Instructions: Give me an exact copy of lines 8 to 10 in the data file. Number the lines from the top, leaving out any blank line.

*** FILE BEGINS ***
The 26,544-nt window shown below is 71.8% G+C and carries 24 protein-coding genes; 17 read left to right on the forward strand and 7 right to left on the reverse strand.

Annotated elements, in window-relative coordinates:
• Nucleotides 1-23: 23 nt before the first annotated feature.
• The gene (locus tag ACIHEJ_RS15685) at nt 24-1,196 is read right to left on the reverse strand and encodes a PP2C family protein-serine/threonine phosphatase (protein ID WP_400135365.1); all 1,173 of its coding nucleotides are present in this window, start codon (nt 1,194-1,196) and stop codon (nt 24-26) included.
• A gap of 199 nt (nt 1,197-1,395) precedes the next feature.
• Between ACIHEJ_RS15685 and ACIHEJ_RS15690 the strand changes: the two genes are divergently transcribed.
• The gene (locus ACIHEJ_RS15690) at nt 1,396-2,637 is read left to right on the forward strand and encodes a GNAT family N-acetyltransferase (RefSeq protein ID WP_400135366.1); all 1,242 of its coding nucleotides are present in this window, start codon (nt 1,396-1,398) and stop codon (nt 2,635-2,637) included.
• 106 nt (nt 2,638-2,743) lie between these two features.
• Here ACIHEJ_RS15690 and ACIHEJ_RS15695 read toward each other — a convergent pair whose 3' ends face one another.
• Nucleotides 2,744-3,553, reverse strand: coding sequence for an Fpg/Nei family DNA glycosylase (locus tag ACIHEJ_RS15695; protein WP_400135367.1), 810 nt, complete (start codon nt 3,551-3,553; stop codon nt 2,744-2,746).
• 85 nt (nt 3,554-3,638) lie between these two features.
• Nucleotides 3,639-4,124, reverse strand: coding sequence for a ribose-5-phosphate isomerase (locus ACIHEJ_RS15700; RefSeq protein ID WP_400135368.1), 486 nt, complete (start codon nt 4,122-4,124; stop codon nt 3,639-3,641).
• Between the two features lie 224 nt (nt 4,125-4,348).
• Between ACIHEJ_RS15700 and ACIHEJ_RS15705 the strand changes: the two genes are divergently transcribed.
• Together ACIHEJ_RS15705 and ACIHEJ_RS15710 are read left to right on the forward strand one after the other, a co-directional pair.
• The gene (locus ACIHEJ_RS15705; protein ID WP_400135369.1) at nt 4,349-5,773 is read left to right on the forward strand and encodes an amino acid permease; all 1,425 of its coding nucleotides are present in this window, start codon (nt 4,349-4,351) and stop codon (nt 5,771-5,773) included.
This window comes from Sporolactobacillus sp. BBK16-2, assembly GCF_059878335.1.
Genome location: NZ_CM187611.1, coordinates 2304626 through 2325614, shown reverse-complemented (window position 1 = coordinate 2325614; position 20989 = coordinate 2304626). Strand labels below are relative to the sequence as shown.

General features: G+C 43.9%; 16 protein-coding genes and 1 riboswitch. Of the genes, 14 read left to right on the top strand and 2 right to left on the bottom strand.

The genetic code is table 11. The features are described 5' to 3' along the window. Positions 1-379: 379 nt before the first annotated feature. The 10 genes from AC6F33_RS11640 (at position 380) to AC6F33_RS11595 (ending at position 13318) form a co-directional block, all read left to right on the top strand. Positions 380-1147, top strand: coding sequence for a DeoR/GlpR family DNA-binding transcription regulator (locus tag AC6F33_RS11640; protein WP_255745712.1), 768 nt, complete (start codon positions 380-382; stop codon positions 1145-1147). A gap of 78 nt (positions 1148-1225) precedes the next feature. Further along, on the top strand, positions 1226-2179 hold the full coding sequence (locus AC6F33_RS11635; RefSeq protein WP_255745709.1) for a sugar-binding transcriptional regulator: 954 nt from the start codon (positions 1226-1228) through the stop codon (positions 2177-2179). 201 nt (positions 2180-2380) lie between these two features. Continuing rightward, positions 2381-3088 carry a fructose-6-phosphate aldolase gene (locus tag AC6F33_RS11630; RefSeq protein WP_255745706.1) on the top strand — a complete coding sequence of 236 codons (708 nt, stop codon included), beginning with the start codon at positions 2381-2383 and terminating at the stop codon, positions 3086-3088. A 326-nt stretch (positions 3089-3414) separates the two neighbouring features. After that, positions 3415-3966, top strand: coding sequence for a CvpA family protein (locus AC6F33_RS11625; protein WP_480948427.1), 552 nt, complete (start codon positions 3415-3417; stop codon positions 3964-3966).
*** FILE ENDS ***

• 106 nt (nt 2,638-2,743) lie between these two features.
• Here ACIHEJ_RS15690 and ACIHEJ_RS15695 read toward each other — a convergent pair whose 3' ends face one another.
• Nucleotides 2,744-3,553, reverse strand: coding sequence for an Fpg/Nei family DNA glycosylase (locus tag ACIHEJ_RS15695; protein WP_400135367.1), 810 nt, complete (start codon nt 3,551-3,553; stop codon nt 2,744-2,746).